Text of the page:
- Optimization of circular infrastructure and production.
Digitization and data management are tools allowing to follow material flows throughout entire value chains. This makes it easier to facilitate the recycling and reuse of materials before a resource ends up as waste. To promote reuse in industry, the ability to document the quality of recycled raw materials is important. This will enable efficient identification of raw materials with proper quality when needed. In addition, production facilities must be as flexible as possible to be able to maximally exploit recycled raw materials. To make this possible, it is essential to use data and artificial intelligence.
Efficient operation and refurbishing of buildings
Buildings and infrastructure are a major source of emissions. This applies to all phases: construction, use, refurbishing and demolition. Refurbishing a building is usually environmentally preferable over demolishing and building a new one. Nevertheless, demolition is often chosen over refurbishing.
AI can, through image analysis, data collection and modelling of the building stock, help to understand the current condition of the building and the financial consequences of different choices. Accurate models for building stock conditions can drive decisions toward refurbishment instead of demolition.
At the same time, we can reduce energy consumption in buildings through smart management and good material choices. Smart indoor climate management uses digital twins of the building and power system to provide the best possible experience for the user with the lowest possible energy consumption.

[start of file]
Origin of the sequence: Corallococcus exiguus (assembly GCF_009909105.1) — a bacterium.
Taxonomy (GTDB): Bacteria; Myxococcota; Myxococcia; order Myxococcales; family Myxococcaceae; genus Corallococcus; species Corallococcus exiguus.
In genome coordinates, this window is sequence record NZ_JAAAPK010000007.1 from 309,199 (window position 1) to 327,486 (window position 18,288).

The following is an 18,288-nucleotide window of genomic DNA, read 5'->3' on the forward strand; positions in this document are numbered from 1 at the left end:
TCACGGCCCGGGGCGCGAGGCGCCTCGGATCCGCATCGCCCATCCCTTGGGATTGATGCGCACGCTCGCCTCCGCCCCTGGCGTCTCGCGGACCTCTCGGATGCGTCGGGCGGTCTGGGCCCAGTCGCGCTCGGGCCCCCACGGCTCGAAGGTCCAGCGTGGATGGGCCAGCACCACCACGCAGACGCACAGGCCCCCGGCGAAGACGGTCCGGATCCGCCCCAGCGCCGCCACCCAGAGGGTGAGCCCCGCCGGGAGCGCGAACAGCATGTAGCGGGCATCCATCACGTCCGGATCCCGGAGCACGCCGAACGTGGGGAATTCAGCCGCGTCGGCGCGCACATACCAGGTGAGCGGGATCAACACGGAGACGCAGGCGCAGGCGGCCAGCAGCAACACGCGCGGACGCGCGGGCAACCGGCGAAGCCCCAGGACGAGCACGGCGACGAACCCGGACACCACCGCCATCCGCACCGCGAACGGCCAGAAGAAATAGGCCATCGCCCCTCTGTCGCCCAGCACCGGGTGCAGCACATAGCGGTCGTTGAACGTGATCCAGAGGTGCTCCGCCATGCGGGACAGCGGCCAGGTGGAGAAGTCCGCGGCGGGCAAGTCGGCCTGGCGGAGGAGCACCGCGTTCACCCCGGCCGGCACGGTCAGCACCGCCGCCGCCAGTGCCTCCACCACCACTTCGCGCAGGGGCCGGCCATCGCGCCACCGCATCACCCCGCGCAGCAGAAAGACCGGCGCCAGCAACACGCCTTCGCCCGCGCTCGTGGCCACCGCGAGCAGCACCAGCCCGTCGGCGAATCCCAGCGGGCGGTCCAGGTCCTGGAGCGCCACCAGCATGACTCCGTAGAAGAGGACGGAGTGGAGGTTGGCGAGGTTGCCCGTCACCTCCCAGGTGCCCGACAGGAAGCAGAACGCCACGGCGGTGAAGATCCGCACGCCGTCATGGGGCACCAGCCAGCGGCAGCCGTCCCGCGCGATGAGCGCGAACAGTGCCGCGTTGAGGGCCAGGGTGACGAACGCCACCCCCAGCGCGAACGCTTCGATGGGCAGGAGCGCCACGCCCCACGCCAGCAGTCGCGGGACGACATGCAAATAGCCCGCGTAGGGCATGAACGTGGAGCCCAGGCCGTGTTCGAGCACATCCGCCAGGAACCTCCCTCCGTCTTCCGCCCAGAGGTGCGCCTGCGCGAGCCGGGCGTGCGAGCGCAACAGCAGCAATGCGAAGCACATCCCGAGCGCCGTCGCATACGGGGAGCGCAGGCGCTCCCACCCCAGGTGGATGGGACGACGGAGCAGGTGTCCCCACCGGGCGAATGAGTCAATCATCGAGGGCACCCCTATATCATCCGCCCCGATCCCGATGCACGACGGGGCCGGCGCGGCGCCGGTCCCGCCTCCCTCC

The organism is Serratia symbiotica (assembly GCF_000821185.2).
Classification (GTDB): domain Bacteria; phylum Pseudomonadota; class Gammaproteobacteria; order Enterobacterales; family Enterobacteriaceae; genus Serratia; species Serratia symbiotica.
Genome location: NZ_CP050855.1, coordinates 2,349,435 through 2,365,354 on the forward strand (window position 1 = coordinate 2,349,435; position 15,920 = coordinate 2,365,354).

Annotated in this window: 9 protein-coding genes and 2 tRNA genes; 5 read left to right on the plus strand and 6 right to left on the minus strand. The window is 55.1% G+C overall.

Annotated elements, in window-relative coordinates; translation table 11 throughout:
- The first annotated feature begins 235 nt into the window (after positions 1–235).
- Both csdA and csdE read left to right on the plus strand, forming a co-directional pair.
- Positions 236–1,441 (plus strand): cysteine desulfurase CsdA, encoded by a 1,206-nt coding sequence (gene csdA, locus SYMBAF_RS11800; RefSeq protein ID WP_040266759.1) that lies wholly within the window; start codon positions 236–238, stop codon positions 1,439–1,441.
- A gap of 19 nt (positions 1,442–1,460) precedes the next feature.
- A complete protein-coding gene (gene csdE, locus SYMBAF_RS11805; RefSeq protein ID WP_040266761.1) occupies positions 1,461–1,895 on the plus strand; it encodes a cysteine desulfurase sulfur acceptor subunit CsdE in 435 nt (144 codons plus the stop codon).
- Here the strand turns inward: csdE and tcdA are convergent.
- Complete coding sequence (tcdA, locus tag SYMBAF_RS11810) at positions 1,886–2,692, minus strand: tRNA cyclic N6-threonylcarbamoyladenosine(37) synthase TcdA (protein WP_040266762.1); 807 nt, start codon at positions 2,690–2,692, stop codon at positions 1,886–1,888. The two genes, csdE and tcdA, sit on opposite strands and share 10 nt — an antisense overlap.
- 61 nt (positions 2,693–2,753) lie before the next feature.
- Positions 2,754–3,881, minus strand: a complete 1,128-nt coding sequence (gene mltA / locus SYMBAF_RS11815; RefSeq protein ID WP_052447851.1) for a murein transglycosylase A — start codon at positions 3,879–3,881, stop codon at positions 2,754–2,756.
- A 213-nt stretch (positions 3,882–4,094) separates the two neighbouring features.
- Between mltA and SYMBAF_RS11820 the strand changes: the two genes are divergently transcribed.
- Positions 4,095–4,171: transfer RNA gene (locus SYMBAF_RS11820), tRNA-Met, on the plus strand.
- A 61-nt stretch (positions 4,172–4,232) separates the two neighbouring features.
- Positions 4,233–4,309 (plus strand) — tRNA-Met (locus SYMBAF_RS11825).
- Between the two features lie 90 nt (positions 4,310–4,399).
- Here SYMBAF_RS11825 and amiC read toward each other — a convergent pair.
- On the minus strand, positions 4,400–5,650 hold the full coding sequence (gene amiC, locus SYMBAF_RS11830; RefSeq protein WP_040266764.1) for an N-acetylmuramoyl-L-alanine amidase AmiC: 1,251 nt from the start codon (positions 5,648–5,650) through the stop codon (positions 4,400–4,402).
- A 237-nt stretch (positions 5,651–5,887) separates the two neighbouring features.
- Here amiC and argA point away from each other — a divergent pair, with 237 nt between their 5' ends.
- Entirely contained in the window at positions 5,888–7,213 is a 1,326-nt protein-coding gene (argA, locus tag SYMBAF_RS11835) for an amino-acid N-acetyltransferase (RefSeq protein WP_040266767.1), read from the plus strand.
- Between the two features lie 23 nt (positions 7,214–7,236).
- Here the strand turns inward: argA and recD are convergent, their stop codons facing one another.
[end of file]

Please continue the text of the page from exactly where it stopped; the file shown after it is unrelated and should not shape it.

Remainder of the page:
Reduce the societal risk associated with climate change
It is imperative that we act against climate changes. But at the same time changes are already happening and we need to deal with the consequences.
In some cases, we can estimate the risk of incidents and provide advice on preventive measures through modelling and data capture. Examples of this are monitoring of climate effects on buildings, management of surface water in built-up areas , as well as prediction and warning of landslides.
Artificial intelligence can also play a leading role in helping to get a better understanding of the situation during first response to disasters and other events, and thus increase the likelihood of taking good action.